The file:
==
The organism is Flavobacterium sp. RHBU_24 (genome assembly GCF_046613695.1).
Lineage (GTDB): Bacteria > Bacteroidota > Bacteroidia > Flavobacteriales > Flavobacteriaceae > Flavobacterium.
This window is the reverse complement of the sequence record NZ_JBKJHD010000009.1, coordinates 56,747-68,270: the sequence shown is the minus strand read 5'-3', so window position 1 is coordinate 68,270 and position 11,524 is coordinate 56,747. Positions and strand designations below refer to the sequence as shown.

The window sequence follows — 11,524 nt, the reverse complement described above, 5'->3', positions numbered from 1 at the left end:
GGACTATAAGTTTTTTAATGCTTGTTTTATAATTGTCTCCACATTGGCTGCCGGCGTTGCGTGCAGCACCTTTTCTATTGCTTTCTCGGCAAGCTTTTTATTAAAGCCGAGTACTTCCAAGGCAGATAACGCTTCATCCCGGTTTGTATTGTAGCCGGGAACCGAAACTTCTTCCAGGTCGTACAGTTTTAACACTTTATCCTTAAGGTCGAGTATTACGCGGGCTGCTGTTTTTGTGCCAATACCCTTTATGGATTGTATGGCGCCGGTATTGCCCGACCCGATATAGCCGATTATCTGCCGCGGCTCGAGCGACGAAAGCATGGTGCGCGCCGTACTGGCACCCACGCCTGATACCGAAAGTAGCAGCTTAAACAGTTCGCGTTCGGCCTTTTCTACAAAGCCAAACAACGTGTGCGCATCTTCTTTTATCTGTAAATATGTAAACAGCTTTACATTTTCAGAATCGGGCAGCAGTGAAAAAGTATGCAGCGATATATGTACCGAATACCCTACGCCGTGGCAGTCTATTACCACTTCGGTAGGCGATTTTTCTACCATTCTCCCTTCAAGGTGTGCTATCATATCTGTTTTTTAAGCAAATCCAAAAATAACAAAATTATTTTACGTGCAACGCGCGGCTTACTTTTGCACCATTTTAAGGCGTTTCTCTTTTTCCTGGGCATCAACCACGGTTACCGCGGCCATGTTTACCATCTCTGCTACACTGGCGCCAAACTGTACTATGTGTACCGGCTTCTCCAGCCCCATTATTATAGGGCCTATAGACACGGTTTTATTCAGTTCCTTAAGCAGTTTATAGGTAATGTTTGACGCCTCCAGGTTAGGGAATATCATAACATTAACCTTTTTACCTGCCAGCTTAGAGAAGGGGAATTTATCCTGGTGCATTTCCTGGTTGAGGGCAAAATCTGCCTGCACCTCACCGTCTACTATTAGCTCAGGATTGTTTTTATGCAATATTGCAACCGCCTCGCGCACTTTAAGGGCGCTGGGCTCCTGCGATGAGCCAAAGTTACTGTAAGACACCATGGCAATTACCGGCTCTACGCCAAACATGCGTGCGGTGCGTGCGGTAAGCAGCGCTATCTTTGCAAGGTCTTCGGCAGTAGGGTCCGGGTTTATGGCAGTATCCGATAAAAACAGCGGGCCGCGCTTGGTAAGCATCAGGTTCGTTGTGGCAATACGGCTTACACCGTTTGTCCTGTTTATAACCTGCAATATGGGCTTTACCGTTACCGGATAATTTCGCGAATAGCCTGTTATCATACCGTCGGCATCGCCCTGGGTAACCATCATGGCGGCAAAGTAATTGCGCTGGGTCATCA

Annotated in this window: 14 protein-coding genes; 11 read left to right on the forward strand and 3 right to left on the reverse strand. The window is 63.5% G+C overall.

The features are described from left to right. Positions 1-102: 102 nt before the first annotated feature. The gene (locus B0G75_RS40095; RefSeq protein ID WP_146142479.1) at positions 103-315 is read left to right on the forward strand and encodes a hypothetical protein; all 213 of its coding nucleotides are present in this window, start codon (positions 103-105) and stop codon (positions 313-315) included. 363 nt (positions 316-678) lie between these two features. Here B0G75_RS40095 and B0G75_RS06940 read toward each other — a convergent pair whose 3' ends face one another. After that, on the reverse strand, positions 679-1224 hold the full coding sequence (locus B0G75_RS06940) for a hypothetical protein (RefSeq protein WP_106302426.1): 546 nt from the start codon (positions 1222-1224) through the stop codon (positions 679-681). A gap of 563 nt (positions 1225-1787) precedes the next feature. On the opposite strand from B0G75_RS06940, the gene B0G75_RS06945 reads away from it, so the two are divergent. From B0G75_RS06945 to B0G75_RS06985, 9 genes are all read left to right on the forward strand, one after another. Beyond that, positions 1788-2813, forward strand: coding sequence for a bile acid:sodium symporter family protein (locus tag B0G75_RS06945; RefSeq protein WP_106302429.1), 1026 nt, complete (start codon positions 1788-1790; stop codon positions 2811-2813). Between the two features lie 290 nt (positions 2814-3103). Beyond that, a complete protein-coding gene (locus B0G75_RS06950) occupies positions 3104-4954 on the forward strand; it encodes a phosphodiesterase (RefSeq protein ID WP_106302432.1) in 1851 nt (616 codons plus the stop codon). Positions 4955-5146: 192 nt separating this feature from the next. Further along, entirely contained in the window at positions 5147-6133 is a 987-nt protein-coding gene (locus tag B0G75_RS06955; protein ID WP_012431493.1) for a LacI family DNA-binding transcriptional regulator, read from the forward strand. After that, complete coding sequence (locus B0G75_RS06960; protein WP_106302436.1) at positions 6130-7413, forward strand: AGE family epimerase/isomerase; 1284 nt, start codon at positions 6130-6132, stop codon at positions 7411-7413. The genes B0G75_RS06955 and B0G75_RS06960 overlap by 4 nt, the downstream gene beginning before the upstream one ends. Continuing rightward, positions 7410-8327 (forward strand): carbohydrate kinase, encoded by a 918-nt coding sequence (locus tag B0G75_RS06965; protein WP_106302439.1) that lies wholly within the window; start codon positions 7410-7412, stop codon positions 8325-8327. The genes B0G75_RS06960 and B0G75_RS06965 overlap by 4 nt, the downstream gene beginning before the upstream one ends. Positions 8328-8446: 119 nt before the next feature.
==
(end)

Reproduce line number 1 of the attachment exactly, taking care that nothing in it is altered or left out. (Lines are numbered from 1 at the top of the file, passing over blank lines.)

The organism is Flavobacterium sp. RHBU_24 (genome assembly GCF_046613695.1).